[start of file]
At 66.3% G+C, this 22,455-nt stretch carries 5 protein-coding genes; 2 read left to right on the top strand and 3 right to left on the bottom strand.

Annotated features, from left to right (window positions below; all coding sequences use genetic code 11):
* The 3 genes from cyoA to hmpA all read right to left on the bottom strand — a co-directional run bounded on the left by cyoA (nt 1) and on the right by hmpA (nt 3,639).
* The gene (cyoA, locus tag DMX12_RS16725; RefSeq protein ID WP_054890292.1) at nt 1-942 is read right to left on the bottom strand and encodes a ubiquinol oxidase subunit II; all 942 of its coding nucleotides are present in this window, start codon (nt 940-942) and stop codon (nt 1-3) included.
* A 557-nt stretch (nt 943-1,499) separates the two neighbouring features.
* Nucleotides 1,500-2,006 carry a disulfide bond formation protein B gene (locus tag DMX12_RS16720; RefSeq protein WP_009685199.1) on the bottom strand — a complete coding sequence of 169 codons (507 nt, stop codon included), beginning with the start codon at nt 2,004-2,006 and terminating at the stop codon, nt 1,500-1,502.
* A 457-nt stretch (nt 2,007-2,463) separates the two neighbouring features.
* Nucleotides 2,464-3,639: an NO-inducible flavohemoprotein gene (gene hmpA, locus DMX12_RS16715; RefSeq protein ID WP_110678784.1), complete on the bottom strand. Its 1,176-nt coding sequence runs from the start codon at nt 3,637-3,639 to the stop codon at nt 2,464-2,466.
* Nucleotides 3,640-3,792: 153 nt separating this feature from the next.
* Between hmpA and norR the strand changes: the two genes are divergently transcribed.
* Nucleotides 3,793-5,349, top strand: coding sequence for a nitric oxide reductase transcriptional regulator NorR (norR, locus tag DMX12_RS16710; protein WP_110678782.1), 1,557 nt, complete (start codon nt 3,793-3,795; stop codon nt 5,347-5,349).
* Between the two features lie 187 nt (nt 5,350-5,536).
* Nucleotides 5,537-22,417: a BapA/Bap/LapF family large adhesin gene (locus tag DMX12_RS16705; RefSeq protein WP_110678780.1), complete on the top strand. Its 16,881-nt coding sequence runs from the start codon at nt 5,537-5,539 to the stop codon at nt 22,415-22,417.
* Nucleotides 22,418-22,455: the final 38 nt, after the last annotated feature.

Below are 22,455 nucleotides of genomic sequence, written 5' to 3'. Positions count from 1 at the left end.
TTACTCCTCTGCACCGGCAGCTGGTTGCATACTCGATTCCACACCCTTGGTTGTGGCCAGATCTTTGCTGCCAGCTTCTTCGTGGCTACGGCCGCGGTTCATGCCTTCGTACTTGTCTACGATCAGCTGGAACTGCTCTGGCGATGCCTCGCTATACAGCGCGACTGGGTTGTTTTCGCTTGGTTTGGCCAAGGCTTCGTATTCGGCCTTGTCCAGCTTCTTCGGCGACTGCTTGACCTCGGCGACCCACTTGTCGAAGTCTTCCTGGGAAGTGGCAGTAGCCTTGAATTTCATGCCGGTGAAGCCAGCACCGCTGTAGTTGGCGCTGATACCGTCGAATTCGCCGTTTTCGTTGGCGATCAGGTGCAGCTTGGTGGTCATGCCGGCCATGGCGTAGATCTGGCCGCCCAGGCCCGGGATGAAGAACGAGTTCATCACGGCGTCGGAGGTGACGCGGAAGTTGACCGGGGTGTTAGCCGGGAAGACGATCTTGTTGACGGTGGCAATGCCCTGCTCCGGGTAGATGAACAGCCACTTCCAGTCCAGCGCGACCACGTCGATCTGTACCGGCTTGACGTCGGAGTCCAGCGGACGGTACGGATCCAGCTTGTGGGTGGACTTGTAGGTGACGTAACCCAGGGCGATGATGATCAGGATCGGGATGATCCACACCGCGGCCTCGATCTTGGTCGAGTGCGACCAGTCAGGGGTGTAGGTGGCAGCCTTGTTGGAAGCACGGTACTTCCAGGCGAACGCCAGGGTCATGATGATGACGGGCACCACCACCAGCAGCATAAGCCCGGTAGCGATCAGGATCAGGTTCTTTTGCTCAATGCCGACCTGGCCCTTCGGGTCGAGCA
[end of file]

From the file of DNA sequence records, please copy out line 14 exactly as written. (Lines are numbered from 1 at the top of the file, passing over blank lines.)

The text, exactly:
* Nucleotides 22,418-22,455: the final 38 nt, after the last annotated feature.